That bolt of brilliance that struck you in the shower this morning – is it a ticket to entrepreneurial success, or a thought-exercise that’s better left unexplored?
All successful businesses were once just a spark of an idea, a “what if..?” moment that shifted a future founder’s business brain into gear. But a great idea is just the tiniest of first steps. Some are viable, some are non-starters – and others just need a little bit of luck, funding and faith.
So how do you tell the difference?
Mostly by asking yourself the tough questions that will expose the weaknesses of your idea – or reveal hidden strengths. Questions like “Have you worked in this industry before?” or “Have you thought about how you’ll get funding?” or even simply “Who will buy this product?”
Here are some of the areas to think through when you’re putting your brainwave through its paces. If you can borrow a friendly pair of ears to help you sift through all the considerations, so much the better, as another person can offer objectivity as well as bringing their own knowledge to the table.
First things first – what is it? Have you dreamed up an app? A product? A service? Ideas can fly thick and fast in the world of your imagination, so it’s worth reining them in, putting them on paper and finding out where the edges of your concept are.
Try writing an elevator pitch for your idea. (That’s you explaining it to a layperson during the time it takes to ride an elevator a few floors.) See if you can crystallize it into one or two sentences in a way that’s clear and compelling. Would it fit onto the back of a Postcard or a Flyer? Could you even squeeze it onto a Sticker? In most cases, boiling your idea down to the essentials is more difficult than it sounds.
Another approach is to define the minimum viable product – i.e. the most basic working version of your idea made reality, the product you’d kick off your business with. Doing this will help you figure out if your idea is clear and defined enough to be turned into something practical, or if it’s more of a shifting set of inspirations that haven’t quite matured yet.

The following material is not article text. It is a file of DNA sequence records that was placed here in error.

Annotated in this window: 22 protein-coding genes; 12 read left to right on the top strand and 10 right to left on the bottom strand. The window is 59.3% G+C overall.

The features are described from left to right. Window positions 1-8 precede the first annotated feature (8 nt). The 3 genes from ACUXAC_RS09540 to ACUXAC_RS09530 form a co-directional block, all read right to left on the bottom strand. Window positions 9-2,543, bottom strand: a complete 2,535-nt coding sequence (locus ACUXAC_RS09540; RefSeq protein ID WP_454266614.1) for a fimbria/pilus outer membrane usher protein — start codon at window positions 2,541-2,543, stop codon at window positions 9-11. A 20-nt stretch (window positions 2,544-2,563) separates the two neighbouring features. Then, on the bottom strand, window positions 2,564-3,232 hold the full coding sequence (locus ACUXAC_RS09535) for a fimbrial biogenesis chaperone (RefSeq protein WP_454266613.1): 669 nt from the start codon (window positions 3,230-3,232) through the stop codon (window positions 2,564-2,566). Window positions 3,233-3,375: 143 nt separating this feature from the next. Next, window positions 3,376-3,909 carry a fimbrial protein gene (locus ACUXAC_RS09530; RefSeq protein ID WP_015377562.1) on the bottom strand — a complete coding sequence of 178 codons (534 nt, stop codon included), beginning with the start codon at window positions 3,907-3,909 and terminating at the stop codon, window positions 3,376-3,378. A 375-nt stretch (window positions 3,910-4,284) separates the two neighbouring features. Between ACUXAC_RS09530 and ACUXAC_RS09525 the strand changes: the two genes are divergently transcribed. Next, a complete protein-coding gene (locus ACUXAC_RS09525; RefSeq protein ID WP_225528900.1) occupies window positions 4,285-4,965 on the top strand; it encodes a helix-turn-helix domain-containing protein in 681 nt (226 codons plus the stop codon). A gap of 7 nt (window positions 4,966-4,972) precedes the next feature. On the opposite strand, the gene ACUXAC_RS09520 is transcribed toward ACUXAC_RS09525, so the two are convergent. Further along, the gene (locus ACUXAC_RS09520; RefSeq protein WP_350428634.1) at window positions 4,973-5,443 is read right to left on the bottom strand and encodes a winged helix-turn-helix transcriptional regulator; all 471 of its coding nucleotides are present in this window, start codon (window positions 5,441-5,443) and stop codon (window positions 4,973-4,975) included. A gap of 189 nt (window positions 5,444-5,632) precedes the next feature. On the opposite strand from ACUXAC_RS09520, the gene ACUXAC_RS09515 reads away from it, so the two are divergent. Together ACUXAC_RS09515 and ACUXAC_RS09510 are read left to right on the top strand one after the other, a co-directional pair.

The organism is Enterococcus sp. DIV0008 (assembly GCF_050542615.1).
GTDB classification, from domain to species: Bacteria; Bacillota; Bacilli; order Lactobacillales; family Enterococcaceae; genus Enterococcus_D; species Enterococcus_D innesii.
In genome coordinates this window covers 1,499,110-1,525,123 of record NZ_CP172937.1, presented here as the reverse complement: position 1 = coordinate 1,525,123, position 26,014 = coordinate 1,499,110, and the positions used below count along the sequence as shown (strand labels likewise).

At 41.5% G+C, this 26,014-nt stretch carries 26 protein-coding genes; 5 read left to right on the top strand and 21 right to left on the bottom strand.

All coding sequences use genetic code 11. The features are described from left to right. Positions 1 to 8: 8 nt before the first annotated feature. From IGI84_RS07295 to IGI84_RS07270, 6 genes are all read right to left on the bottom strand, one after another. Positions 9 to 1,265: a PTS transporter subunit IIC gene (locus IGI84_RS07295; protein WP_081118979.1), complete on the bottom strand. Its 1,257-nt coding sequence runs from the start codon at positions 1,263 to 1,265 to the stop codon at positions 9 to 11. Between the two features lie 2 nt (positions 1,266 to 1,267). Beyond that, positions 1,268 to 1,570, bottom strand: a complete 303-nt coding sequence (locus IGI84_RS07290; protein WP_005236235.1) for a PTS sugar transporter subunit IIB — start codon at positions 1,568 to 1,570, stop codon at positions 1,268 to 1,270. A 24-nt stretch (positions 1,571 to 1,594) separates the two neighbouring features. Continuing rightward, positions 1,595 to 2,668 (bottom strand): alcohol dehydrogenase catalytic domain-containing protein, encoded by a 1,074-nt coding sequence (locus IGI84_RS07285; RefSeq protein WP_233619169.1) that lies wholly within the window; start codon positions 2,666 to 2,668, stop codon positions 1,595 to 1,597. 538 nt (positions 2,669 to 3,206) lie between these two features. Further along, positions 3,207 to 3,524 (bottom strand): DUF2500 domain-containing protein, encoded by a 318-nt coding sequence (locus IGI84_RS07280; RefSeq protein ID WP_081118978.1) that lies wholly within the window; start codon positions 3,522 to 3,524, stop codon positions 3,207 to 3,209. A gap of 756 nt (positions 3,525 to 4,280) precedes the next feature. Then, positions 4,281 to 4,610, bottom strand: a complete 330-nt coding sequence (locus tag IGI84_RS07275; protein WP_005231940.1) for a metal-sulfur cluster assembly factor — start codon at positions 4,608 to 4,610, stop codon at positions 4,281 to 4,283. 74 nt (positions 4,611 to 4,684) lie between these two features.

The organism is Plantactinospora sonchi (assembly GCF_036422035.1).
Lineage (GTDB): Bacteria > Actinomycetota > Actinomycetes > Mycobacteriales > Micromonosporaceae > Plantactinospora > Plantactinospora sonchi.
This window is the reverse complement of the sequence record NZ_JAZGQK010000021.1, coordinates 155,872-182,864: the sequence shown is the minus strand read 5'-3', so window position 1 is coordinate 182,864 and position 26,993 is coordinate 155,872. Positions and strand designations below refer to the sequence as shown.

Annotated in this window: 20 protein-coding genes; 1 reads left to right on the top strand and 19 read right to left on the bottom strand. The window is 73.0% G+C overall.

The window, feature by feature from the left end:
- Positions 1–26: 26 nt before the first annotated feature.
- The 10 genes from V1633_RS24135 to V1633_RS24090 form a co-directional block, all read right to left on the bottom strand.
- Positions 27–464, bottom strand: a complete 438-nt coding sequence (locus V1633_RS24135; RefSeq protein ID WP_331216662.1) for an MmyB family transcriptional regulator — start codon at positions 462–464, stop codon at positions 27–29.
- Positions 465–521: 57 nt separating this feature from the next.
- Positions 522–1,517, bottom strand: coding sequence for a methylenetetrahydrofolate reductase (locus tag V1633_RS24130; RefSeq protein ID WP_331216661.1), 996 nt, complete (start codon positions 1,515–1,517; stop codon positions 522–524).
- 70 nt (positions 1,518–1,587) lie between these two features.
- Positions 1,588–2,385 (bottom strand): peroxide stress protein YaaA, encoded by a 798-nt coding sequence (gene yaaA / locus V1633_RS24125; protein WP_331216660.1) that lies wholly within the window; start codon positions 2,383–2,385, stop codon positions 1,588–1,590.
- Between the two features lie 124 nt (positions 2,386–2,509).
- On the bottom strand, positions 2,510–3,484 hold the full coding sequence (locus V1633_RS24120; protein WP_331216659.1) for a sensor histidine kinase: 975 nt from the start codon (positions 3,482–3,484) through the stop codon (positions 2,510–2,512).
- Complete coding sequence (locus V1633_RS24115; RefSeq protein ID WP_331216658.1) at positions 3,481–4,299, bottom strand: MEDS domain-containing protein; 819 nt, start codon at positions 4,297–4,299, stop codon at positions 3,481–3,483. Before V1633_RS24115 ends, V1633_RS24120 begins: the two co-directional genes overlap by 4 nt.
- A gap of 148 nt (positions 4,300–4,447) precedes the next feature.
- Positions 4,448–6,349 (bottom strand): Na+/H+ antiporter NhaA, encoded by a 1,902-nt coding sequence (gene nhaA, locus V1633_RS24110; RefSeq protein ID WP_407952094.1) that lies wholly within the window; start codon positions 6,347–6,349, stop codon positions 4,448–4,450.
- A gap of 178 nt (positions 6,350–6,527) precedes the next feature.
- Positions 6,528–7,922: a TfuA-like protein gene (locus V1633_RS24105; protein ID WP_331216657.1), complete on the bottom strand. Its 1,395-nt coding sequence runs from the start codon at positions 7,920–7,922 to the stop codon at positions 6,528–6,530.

A business idea is only worth pursuing if it has a market. That’s the people who will buy it, of course, but also the landscape of products and services that already exist – i.e. its competition.
For a good idea to find its own niche out there in the world, it needs to appeal to customers the competition isn’t adequately serving already. If you can think of at least one business that’s meeting the need of your potential customer, you’ve got a few questions to answer. What can your concept do that others can’t – will it be cheaper? Cooler? Bigger? More eco-friendly?
Attending a trade show or convention is a great way of putting your ear to the ground and listening to what people in your target industry want. It can also double as a marketing exercise, so even if you’re early on in the process, consider getting some Business Cards made up with your name and contact details so potential partners and customers can stay in touch.
The majority of businesses need some kind of start-up capital to get them off the ground. If yours is one of them, where would this money come from? And would you be able to work for free to get your business started (in addition to doing your day-job, if you have one)?
If you do have some funds available, you need to figure out how they could be used to your best advantage. This is where professional advice can really be worth its weight in gold. If you’re in the UK, check out Great Business, the government portal for finding startup advice and support. In the USA, there’s startup guidance available via the .gov website.
Think about what kind of skills and knowledge you’d need to get your idea off the ground. Do you have the know-how to build a prototype or set up an app? What about marketing and pitching your idea or using networking to get your business known? If you don’t know everything yourself (and hey, you’re not a superhero) it’s worth thinking about who else could be involved, and whether you would be hiring them as an employee or making them a business partner.
Entrepreneur.com offers an idea evaluation checklist filled with probing questions to test your idea’s viability. Meanwhile Investopedia has a 5-step plan to stress-test your idea and iron out any weak spots.